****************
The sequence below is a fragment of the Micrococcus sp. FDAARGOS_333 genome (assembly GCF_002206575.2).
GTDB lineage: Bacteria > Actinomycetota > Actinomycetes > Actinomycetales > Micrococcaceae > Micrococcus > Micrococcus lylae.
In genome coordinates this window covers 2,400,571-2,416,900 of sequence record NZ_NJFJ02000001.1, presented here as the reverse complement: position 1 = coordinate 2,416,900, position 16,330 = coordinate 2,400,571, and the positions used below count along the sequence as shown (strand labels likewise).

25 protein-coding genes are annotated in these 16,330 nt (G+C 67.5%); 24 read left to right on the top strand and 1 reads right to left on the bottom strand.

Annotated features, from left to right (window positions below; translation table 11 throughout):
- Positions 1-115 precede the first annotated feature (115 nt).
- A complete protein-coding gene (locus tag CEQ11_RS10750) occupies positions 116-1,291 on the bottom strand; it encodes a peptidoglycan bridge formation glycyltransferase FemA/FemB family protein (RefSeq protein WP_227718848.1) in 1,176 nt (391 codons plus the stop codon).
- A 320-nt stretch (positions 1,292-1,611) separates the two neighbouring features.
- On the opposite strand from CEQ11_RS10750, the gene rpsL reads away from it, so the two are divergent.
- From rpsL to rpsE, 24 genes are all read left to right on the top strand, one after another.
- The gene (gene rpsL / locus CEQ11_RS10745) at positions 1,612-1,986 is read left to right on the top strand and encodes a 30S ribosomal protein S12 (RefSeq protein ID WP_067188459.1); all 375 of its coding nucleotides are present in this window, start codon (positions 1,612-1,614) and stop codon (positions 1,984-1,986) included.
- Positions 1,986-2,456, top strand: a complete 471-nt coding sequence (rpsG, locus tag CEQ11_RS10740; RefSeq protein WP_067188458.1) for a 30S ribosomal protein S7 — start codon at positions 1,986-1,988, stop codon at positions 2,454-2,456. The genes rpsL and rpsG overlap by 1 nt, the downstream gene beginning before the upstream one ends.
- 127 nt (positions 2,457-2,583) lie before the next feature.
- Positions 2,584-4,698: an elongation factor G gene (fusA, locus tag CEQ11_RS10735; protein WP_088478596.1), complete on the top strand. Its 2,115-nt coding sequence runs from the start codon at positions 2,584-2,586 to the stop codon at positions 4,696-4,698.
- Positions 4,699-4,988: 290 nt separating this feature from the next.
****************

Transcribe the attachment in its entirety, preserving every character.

The sequence below is a fragment of the Micrococcus sp. FDAARGOS_333 genome (assembly GCF_002206575.2).
GTDB lineage: Bacteria > Actinomycetota > Actinomycetes > Actinomycetales > Micrococcaceae > Micrococcus > Micrococcus lylae.
In genome coordinates this window covers 2,400,571-2,416,900 of sequence record NZ_NJFJ02000001.1, presented here as the reverse complement: position 1 = coordinate 2,416,900, position 16,330 = coordinate 2,400,571, and the positions used below count along the sequence as shown (strand labels likewise).

25 protein-coding genes are annotated in these 16,330 nt (G+C 67.5%); 24 read left to right on the top strand and 1 reads right to left on the bottom strand.

Annotated features, from left to right (window positions below; translation table 11 throughout):
- Positions 1-115 precede the first annotated feature (115 nt).
- A complete protein-coding gene (locus tag CEQ11_RS10750) occupies positions 116-1,291 on the bottom strand; it encodes a peptidoglycan bridge formation glycyltransferase FemA/FemB family protein (RefSeq protein WP_227718848.1) in 1,176 nt (391 codons plus the stop codon).
- A 320-nt stretch (positions 1,292-1,611) separates the two neighbouring features.
- On the opposite strand from CEQ11_RS10750, the gene rpsL reads away from it, so the two are divergent.
- From rpsL to rpsE, 24 genes are all read left to right on the top strand, one after another.
- The gene (gene rpsL / locus CEQ11_RS10745) at positions 1,612-1,986 is read left to right on the top strand and encodes a 30S ribosomal protein S12 (RefSeq protein ID WP_067188459.1); all 375 of its coding nucleotides are present in this window, start codon (positions 1,612-1,614) and stop codon (positions 1,984-1,986) included.
- Positions 1,986-2,456, top strand: a complete 471-nt coding sequence (rpsG, locus tag CEQ11_RS10740; RefSeq protein WP_067188458.1) for a 30S ribosomal protein S7 — start codon at positions 1,986-1,988, stop codon at positions 2,454-2,456. The genes rpsL and rpsG overlap by 1 nt, the downstream gene beginning before the upstream one ends.
- 127 nt (positions 2,457-2,583) lie before the next feature.
- Positions 2,584-4,698: an elongation factor G gene (fusA, locus tag CEQ11_RS10735; protein WP_088478596.1), complete on the top strand. Its 2,115-nt coding sequence runs from the start codon at positions 2,584-2,586 to the stop codon at positions 4,696-4,698.
- Positions 4,699-4,988: 290 nt separating this feature from the next.